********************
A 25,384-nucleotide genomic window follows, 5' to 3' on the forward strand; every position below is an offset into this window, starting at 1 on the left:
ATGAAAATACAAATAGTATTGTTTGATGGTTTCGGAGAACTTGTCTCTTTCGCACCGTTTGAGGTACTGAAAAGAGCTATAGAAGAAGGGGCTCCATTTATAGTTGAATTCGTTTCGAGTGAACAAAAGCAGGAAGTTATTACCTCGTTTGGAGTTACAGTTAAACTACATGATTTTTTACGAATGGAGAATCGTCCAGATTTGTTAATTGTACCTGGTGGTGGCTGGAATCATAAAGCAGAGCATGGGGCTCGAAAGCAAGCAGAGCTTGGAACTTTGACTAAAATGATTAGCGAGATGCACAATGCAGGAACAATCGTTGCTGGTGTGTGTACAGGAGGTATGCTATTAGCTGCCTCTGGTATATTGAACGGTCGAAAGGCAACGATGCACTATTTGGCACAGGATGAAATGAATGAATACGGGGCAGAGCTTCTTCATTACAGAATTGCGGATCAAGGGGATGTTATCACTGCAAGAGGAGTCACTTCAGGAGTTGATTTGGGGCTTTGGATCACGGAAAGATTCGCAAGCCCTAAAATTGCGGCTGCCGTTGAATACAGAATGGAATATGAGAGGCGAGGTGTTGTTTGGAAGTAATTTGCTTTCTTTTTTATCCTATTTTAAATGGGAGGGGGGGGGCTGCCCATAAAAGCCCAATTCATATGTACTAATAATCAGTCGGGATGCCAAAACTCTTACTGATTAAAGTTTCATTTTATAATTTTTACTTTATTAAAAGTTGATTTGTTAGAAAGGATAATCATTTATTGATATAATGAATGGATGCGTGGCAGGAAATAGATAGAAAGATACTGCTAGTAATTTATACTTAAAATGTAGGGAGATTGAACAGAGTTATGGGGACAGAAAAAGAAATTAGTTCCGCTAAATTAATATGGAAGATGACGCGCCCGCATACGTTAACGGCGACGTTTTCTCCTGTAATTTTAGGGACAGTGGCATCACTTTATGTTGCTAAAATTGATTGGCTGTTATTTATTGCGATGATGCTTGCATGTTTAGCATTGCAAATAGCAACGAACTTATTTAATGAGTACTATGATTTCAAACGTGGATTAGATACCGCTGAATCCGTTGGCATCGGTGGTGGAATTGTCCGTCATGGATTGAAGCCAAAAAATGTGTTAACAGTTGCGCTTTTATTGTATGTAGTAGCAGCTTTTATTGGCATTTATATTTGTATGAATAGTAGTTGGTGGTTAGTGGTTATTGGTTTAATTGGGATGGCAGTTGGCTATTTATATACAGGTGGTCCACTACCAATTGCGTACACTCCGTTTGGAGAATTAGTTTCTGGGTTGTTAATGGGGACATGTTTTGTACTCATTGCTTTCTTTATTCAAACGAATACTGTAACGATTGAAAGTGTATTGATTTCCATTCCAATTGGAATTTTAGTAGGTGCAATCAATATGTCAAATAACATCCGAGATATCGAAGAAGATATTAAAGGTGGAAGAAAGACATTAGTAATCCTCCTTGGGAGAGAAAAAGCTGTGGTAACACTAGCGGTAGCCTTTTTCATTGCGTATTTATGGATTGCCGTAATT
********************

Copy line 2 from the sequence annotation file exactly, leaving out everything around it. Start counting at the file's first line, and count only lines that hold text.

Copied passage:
ATGAAAATACAAATAGTATTGTTTGATGGTTTCGGAGAACTTGTCTCTTTCGCACCGTTTGAGGTACTGAAAAGAGCTATAGAAGAAGGGGCTCCATTTATAGTTGAATTCGTTTCGAGTGAACAAAAGCAGGAAGTTATTACCTCGTTTGGAGTTACAGTTAAACTACATGATTTTTTACGAATGGAGAATCGTCCAGATTTGTTAATTGTACCTGGTGGTGGCTGGAATCATAAAGCAGAGCATGGGGCTCGAAAGCAAGCAGAGCTTGGAACTTTGACTAAAATGATTAGCGAGATGCACAATGCAGGAACAATCGTTGCTGGTGTGTGTACAGGAGGTATGCTATTAGCTGCCTCTGGTATATTGAACGGTCGAAAGGCAACGATGCACTATTTGGCACAGGATGAAATGAATGAATACGGGGCAGAGCTTCTTCATTACAGAATTGCGGATCAAGGGGATGTTATCACTGCAAGAGGAGTCACTTCAGGAGTTGATTTGGGGCTTTGGATCACGGAAAGATTCGCAAGCCCTAAAATTGCGGCTGCCGTTGAATACAGAATGGAATATGAGAGGCGAGGTGTTGTTTGGAAGTAATTTGCTTTCTTTTTTATCCTATTTTAAATGGGAGGGGGGGGGCTGCCCATAAAAGCCCAATTCATATGTACTAATAATCAGTCGGGATGCCAAAACTCTTACTGATTAAAGTTTCATTTTATAATTTTTACTTTATTAAAAGTTGATTTGTTAGAAAGGATAATCATTTATTGATATAATGAATGGATGCGTGGCAGGAAATAGATAGAAAGATACTGCTAGTAATTTATACTTAAAATGTAGGGAGATTGAACAGAGTTATGGGGACAGAAAAAGAAATTAGTTCCGCTAAATTAATATGGAAGATGACGCGCCCGCATACGTTAACGGCGACGTTTTCTCCTGTAATTTTAGGGACAGTGGCATCACTTTATGTTGCTAAAATTGATTGGCTGTTATTTATTGCGATGATGCTTGCATGTTTAGCATTGCAAATAGCAACGAACTTATTTAATGAGTACTATGATTTCAAACGTGGATTAGATACCGCTGAATCCGTTGGCATCGGTGGTGGAATTGTCCGTCATGGATTGAAGCCAAAAAATGTGTTAACAGTTGCGCTTTTATTGTATGTAGTAGCAGCTTTTATTGGCATTTATATTTGTATGAATAGTAGTTGGTGGTTAGTGGTTATTGGTTTAATTGGGATGGCAGTTGGCTATTTATATACAGGTGGTCCACTACCAATTGCGTACACTCCGTTTGGAGAATTAGTTTCTGGGTTGTTAATGGGGACATGTTTTGTACTCATTGCTTTCTTTATTCAAACGAATACTGTAACGATTGAAAGTGTATTGATTTCCATTCCAATTGGAATTTTAGTAGGTGCAATCAATATGTCAAATAACATCCGAGATATCGAAGAAGATATTAAAGGTGGAAGAAAGACATTAGTAATCCTCCTTGGGAGAGAAAAAGCTGTGGTAACACTAGCGGTAGCCTTTTTCATTGCGTATTTATGGATTGCCGTAATT